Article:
'Desert Dancer' by filmmaker Richard Raymond is based on the true story of a group of young Iranians, who form an underground dance troupe in the Islamic Republic of Iran. This is the latest in a genre of films that focus on dance as a form of freedom of expression against political oppression and social injustice. VOA’s Penelope Poulou has more.
Video

Video Turkey's Ruling Party Trying to Lure Voters in Opposition Stronghold

Turkey’s AK (Justice and Development) Party is seeking a fourth successive general election victory, with the goal of securing two-thirds of the seats in Parliament to rewrite the constitution and change the country's parliamentary system into a presidential one. To achieve that, the party will need to win seats in opposition strongholds like the western city of Izmir. Dorian Jones reports.
Video

Video Millions Flock to Ethiopia Polls

Millions of Ethiopians cast their votes Sunday in the first national election since the 2012 death of longtime leader Meles Zenawi. Mr. Meles' party, the Ethiopian People's Revolutionary Democratic Front, is almost certain of victory again. VOA's Anita Powell reports from Addis Ababa.
Video

Video Scientists Testing Space Propulsion by Light

Can the sun - the heart of our solar system - power a spacecraft to the edge of our solar system? The answer may come from a just-launched small satellite designed to test the efficiency of solar sail propulsion. Once deployed, its large sail will catch the so-called solar wind and slowly reach what scientists hope to be substantial speed. VOA’s George Putic reports.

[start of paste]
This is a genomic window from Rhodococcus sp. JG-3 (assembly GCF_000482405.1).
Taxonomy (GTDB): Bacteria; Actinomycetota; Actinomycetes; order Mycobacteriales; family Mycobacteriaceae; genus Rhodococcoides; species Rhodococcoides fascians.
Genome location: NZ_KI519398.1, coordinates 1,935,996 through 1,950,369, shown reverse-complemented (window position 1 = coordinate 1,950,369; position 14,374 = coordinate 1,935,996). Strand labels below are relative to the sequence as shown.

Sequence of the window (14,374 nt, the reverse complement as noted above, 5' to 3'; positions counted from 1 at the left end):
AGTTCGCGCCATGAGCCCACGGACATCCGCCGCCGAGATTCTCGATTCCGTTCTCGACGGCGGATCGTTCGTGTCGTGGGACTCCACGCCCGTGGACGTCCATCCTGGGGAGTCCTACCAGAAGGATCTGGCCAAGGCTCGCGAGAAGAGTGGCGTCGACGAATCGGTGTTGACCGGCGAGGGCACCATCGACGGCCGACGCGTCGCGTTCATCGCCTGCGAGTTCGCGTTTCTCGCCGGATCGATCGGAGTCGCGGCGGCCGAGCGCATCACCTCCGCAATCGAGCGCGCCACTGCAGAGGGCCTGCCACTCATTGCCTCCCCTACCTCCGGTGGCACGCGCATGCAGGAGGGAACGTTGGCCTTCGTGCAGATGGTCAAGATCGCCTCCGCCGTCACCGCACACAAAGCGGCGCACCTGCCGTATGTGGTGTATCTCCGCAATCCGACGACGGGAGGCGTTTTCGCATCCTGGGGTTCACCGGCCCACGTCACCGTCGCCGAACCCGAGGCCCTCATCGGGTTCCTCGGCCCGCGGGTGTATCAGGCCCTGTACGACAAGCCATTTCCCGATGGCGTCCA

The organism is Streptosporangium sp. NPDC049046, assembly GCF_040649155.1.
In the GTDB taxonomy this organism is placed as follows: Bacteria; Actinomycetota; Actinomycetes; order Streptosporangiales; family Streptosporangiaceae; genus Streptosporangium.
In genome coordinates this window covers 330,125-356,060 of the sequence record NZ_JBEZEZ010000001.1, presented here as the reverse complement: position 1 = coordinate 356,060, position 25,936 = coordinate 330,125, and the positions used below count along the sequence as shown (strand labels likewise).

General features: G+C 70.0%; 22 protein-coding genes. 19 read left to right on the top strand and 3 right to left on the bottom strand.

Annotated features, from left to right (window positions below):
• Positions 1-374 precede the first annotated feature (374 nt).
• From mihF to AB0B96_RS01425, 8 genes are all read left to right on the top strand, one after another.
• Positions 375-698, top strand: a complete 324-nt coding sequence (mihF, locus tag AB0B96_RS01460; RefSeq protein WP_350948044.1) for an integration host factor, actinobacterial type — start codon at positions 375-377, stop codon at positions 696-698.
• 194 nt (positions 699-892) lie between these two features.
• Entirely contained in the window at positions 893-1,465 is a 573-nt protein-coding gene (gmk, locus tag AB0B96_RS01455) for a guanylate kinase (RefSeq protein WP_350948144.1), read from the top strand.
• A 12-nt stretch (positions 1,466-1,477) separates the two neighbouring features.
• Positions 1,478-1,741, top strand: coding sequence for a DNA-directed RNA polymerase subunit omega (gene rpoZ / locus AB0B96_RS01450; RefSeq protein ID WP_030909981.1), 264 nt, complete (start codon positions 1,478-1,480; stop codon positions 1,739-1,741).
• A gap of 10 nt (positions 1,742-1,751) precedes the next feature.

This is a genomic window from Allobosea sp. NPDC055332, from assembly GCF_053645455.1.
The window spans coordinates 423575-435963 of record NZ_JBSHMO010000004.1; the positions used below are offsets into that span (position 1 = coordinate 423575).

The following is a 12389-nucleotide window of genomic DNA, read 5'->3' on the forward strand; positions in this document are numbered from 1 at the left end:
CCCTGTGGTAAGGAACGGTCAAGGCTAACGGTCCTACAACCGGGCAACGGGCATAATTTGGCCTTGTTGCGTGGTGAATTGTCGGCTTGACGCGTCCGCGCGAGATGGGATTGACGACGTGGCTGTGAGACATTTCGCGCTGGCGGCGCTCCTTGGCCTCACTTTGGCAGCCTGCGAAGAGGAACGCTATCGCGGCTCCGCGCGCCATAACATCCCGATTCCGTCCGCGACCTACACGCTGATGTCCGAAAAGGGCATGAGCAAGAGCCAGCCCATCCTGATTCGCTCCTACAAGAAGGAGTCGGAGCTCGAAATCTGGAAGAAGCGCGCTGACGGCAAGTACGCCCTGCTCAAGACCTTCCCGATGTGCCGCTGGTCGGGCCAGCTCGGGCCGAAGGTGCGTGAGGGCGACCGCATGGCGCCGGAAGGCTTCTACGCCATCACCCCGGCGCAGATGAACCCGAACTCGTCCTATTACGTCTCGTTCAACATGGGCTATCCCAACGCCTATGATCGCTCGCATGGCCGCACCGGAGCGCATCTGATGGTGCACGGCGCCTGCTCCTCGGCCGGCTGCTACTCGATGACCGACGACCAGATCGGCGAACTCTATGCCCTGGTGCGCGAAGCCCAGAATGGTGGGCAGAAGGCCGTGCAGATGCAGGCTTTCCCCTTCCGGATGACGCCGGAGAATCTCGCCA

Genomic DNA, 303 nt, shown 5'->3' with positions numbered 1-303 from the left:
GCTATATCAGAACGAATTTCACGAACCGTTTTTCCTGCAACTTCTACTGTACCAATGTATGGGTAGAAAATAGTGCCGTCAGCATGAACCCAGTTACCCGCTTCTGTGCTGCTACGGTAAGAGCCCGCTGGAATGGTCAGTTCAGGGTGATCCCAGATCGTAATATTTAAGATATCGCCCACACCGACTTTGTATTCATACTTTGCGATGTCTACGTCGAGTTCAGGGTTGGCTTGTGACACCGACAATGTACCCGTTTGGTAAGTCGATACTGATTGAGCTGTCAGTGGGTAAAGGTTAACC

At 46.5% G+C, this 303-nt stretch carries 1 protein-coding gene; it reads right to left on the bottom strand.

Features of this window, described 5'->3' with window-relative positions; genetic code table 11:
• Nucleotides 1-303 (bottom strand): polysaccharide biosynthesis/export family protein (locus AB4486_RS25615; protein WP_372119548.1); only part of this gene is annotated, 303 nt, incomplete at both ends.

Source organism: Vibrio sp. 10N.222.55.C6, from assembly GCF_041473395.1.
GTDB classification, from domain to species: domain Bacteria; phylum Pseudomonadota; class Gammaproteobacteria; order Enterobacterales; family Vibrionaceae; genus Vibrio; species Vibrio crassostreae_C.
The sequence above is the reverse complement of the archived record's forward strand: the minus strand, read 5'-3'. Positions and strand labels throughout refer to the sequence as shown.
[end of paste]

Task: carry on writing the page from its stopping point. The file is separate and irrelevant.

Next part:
Video

Video FIFA Trains Somali Referees

As stability returns to the once lawless nation of Somalia, the world football governing body, FIFA, is helping to rebuild the country’s sport sector by training referees as well as its young footballers. Abdulaziz Billow has more from Mogadishu.
Video

Video With US Child Obesity Rates on the Rise, Program Promotes Health Eating

In its fifth year, FoodCorps puts more than 180 young Americans into 500 schools across the United States, where they focus on teaching students about nutrition, engaging them with hands-on activities, and improving their access to healthy foods whether in the cafeteria or the greater community. Aru Pande has more.
Video

Video Virginia Neighborhood Draws People to Nostalgic Main Street

In the U.S., people used to grow up in small towns with a main street lined by family-owned shops and restaurants. Today, however, many main streets are worn down and empty because shoppers have been lured away by shopping malls. But in the Del Ray neighborhood of Alexandria, Virginia, main street is thriving. VOA’s Deborah Block reports it has a nostalgic feel with its small restaurants and unique stores.

VOA Blogs